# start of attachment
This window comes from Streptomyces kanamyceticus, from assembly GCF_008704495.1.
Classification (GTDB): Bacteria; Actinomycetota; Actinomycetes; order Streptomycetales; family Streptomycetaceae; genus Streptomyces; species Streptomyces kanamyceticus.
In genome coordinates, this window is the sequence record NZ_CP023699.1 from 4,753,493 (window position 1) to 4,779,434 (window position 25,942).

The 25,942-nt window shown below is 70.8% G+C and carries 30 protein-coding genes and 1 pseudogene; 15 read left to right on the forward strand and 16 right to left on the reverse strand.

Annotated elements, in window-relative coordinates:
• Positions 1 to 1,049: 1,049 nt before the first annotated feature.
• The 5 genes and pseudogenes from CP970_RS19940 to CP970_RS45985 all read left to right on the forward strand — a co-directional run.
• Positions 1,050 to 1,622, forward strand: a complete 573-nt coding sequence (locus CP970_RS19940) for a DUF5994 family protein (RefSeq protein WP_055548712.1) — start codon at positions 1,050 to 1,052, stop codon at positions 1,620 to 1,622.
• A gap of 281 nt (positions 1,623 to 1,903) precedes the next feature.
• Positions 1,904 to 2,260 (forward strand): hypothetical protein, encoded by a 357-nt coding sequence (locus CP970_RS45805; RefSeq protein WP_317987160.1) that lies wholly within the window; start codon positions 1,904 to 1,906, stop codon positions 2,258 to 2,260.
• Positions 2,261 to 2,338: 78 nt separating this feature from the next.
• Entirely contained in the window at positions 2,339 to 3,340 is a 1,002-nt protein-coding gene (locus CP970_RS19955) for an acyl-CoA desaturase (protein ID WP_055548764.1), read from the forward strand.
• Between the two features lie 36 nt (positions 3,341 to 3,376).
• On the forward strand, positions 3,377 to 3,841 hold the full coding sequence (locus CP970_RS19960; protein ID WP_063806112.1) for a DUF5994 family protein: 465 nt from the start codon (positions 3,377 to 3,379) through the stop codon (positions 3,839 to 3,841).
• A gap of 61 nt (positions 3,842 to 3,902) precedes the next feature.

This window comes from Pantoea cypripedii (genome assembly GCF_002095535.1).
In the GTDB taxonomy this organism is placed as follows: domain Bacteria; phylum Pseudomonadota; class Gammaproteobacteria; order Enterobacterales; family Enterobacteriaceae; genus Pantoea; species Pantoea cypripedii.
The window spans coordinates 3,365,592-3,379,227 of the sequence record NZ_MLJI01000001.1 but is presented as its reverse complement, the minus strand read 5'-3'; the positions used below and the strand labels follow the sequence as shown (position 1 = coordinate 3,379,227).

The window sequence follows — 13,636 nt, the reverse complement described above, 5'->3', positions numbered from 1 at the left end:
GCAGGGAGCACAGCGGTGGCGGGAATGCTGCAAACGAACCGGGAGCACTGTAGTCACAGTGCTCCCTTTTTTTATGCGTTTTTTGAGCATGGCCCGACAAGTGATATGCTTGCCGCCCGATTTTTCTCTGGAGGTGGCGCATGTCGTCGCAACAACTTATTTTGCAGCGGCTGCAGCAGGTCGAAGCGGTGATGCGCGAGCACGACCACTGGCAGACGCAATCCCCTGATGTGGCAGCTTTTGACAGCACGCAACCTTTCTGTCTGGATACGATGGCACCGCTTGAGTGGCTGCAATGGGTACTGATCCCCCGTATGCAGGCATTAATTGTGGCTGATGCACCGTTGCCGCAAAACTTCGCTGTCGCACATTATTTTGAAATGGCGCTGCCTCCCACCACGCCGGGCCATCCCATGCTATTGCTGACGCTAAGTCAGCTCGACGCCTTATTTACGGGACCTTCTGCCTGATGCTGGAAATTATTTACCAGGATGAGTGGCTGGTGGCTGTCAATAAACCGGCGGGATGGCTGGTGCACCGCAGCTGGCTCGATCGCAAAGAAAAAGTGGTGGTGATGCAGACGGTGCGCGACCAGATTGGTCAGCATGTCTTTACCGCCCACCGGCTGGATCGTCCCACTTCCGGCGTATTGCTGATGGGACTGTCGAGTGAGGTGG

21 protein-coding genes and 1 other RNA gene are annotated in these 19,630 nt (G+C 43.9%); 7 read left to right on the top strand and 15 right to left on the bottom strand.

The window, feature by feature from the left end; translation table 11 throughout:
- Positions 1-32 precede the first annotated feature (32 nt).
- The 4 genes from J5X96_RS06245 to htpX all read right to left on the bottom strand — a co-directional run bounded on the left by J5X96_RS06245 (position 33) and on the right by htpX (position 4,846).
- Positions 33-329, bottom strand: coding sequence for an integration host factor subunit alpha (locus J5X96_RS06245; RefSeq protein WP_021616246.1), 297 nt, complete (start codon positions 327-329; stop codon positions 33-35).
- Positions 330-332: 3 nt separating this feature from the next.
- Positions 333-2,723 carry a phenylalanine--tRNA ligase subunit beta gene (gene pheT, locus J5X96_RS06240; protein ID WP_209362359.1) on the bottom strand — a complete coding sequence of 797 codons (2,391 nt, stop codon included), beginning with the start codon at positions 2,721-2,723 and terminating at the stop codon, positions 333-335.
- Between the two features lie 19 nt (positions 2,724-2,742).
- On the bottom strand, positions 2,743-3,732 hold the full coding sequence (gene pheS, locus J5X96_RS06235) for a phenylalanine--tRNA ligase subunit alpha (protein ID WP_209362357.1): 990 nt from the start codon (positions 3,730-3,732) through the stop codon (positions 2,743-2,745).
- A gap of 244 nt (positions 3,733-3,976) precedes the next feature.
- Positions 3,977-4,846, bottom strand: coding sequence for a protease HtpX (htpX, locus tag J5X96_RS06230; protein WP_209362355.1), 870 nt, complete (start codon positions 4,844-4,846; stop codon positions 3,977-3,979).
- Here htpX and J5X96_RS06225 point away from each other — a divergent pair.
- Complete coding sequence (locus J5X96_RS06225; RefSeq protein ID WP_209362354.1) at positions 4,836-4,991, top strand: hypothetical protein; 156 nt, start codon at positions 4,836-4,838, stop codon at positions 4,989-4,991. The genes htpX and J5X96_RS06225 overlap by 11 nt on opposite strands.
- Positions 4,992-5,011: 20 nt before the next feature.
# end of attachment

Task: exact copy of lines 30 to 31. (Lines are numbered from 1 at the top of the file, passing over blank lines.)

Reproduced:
- A gap of 244 nt (positions 3,733-3,976) precedes the next feature.
- Positions 3,977-4,846, bottom strand: coding sequence for a protease HtpX (htpX, locus tag J5X96_RS06230; protein WP_209362355.1), 870 nt, complete (start codon positions 4,844-4,846; stop codon positions 3,977-3,979).